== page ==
A group of 17 various police chiefs and police commanders, from jurisdictions across the nation, is visiting the Tampa Police Department (TPD) in Tampa, Fla. The purpose of these law enforcement administrators is to glean as much as possible from TPD's crime-fighting measures and how the agency accomplishes its objectives and fulfills its mission.
TPD's handling of the Republican National Convention (RNC) in August 2012 was a huge success, especially as it relates to order and safety of millions of people from all over the world in attendance.
The Tampa Police Department was monetarily infused with $50 million dollars of federal government grant money to prepare for the RNC. Tampa Police Chief Jane Castor and her police administration keenly spent the funding on police equipment determined for use at the RNC.
Hundreds of police bicycles, technological equipment --hundreds of closed-circuit camera systems were mounted about the city's utility poles-- and vast numbers of law enforcement officers were added to the blueprint which made TPD's handling of the RNC such a tremendous success.
The RNC, coupled with this past weekend's Gasparilla Pirate Festival --said to be Tampa's largest party event each year, attracting spectators and enormous volumes of people and boating traffic-- both serve the visiting police executives well in that they physically get to witness how the Tampa police force handles its large public functions.
Chief Jane Castor espouses utilizing any technological means at her department's disposal, including Segways so that her police officers can more easily cut through crowds and act upon forays among heavily populated events.
The Gasparilla Pirate Festival was in-progress while the visiting police administrators were in town.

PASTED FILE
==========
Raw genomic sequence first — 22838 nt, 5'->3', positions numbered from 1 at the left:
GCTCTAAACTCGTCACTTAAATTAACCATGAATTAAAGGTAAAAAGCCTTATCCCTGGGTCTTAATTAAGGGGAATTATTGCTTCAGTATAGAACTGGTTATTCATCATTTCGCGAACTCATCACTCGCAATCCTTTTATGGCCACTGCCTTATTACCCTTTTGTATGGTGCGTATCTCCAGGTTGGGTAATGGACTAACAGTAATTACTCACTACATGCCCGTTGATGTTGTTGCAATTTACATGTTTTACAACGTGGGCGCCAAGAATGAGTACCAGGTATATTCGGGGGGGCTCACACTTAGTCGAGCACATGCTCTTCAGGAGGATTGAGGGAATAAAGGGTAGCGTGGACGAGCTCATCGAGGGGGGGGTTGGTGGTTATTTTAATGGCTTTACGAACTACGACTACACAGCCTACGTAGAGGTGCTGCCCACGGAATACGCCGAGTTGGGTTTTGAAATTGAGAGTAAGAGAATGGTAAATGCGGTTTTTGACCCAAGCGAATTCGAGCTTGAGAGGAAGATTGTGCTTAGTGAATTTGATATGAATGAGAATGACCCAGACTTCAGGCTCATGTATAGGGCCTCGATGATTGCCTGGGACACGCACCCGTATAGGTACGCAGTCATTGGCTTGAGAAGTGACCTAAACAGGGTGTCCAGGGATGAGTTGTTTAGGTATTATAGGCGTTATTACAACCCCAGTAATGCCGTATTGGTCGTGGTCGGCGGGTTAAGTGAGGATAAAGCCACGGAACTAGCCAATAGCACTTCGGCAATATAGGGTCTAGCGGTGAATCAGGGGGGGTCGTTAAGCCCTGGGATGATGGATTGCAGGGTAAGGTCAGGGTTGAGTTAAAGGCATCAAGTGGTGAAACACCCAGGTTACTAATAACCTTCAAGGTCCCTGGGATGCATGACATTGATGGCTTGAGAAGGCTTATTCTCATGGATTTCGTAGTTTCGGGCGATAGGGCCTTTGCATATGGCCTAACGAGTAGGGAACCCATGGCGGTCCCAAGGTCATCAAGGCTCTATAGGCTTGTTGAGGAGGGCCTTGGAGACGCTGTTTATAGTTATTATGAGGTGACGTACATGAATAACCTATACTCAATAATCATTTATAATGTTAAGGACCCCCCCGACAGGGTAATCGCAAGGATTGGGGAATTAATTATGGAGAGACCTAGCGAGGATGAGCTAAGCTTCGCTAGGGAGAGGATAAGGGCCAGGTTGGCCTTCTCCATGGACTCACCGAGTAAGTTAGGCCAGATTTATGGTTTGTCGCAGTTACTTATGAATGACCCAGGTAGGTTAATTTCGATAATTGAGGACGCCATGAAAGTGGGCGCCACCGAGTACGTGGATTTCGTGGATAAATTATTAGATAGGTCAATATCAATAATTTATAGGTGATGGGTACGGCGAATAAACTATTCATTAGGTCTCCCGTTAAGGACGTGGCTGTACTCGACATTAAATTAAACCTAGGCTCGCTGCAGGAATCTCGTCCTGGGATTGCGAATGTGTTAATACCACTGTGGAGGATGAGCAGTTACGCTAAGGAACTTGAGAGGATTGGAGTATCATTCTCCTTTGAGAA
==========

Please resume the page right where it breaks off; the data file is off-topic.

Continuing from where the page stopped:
The gist of the symposium is to allow other police leaders a glimpse at how Tampa police executives utilize the latest technological advances and equipment to thwart criminal events and maintain a safe city environment. Tampa Police Chief Jane Castor hosted the cadre of visiting police executives and exposed her department so that others' leaders can take their respective law enforcement agencies into a technological age ripe with crime-fighting advancements.
The police chief from Anne Arundel County Police Department, Kevin Davis, was one of the visiting police leaders from Maryland. Chief Davis spoke with local Tampa Bay media about his visit to Tampa and what he has garnered with pertinence to how TPD performs and how it succeeds in using technology as a police entity.
The Tampa Police Department touts its success with the Tampa Police Facebook page and its many apps set up for the citizens it serves to seamlessly correspond with law enforcement officials and to keep abreast of all the police department is accomplishing.
A relatively new staple ingredient in Tampa's array of technological use is in its Twitter feed, dubbed a "Tweet-along", during which the public can directly communicate with Tampa cops patrolling the streets by using a Twitter-feed connection. Citizens can follow along as the Tampa police officers respond to calls, effect arrests, and investigate all manner of crimes.
The "Tweet-along" concept affords the public an educated view of what the police do, how they perform their difficult tasks, and why they operate in an often misunderstood fashion.
As a large metropolitan police entity, with 1100-plus sworn cops and hundreds of civilian members, the Tampa Police Department has positioned itself as a role model agency in that it is viewed as a law enforcement entity which optimally utilizes technology at its disposal and generates successful results, enough to gain the attention of police leaders from around the nation.
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